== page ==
How is that possible? Some critics believe it’s because the Jesuit universities all scratch each other’s backs in the U.S. News survey (see Is There A Jesuit Business School Conspiracy?). That may also explain by Seattle University and Xavier University in Cincinnati, both Jesuit schools, also rank ahead of far more prominent and respected business schools. Knowing that only seven votes can get a program on the list, the deans and MBA directors of those schools are naming each other to make sure they gain a valuable marketing tool to promote their programs.
MANY SCHOOLS HAVE EMBA PROGRAMS THAT ARE BETTER THAN THOSE ON THE LIST
The highly flawed survey, susceptible as it is to voting manipulation, also fails to recognize some excellent EMBA programs that many applicants should consider over some of the schools on the list. Yale University’s Executive MBA with a focus in one of three areas–healthcare, asset management and sustainability–is certainly a better choice for many applicants over some of the second-tier EMBAs on the U.S. News ranking. Another example would be Vanderbilt University’s two executive offerings: its 21-month EMBA held every other weekend in Nashville or its Americas MBA for Executives which meets on alternating Saturdays for one year and then has four 10-day global immersions with other business schools in Brazil, Canada and Mexico.
Critics also argue that the ranking essentially treats all these programs the same, though they can be significantly different from each other. That’s especially true in the case of the two leaders: Wharton and Booth. Wharton has EMBA programs at both its home campus in Philadelphia and a satellite campus in San Francisco. Classes are held every other Friday and Saturday over two years. The West Coast offering puts students up on Friday nights at the swanky Le Meridien. Both programs are a full-blown MBA experience with an intense schedule taught by the school’s best professors. They include global modular courses in cities around the world and a global consulting practicum lasting six months with a team of MBAs from a partner institution abroad. None of this comes cheap. The cost of the two-year program for classes entering this May is $181,500.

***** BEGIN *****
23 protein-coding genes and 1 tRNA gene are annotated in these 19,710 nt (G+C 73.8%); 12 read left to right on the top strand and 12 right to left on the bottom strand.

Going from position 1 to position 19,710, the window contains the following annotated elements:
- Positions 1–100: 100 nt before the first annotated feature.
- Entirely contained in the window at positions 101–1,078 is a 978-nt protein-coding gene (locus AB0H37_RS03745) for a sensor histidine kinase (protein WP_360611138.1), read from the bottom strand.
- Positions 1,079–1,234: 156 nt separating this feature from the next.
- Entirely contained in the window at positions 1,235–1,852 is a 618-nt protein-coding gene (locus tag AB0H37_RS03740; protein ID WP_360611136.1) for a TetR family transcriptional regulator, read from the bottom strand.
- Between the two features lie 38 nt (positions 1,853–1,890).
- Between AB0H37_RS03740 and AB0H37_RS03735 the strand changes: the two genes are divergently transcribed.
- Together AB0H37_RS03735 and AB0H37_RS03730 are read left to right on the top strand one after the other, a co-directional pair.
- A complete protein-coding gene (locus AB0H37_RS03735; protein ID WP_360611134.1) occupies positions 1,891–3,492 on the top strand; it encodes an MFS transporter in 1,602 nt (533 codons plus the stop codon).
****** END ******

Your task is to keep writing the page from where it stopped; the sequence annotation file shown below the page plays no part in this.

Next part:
Booth takes a slightly different approach. Like Wharton, the school holds classes every other week on Fridays and Saturdays, but it’s 21-month program is offered on campuses in Chicago, London, and Singapore. Regardless of the campus chosen, all the Booth EMBA students participate in four one-week international sessions, during which all three campuses meet to take classes, work in groups, and experience the local culture together. The cost for classes entering this June: $174,000, not including airfare for the residential weeks in London, Hong Kong or Chicago.
U.S. News’s 2015 Ranking Of The Top EMBA Programs
|Rank & School||Change||2014||2013||2012||2011|
|1. Chicago (Booth)||+1||2||2||2||2|
|2. Pennsylvania (Wharton)||-1||1||1||1||1|
|3. Northwestern (Kellogg)||——-||3||3||3||3|
|4. Duke (Fuqua)||——-||4||4||4||4|
|6. Michigan (Ross)||+1||7||8||8||8|
|7. New York (Stern)||-1||6||6||7||6|
|8. UCLA (Anderson)||——-||8||7||6||6|
|9. UC-Berkeley (Haas)||——-||9||10||9||9|
|10. UNC (Kenan-Flagler)||——-||10||10||9||9|
|11. Virginia (Darden)||NR||NR||12||11||14|
|12. Cornell (Johnson)||+1||13||19||13||15|
|13. Southern Methodist (Cox)||+3||16||15||21||23|
|13. St. Joseph (Haub)||+2||15||19||NR||NR|
|15. MIT (Sloan)||NR||NR||NR||NR||NR|
|15. Notre Dame (Mendoza)||NR||NR||NR||NR||NR|
|17. Texas-Austin (McCombs)||-4||13||17||15||18|
|18. Seattle (Albers)||NR||NR||19||23||18|
|18. Xavier (Williams)||NR||NR||19||23||NR|
|20. Indiana (Kelley)||NR||NR||NR||NR||NR|
|20. Southern Cal (Marshall)||-9||11||11||10||11|
|20. Washington (Foster)||NR||NR||NR||NR||NR|
|23. Washington (Olin)||-11||12||14||19||NR|
|23. Emory (Goizueta)||-7||17||15||15||13|
Note: To increase the shelf life of the ranking, U.S. News calls this a 2016 ranking but it is published in 2015 and based on data collected in 2014. NR–Not ranked.
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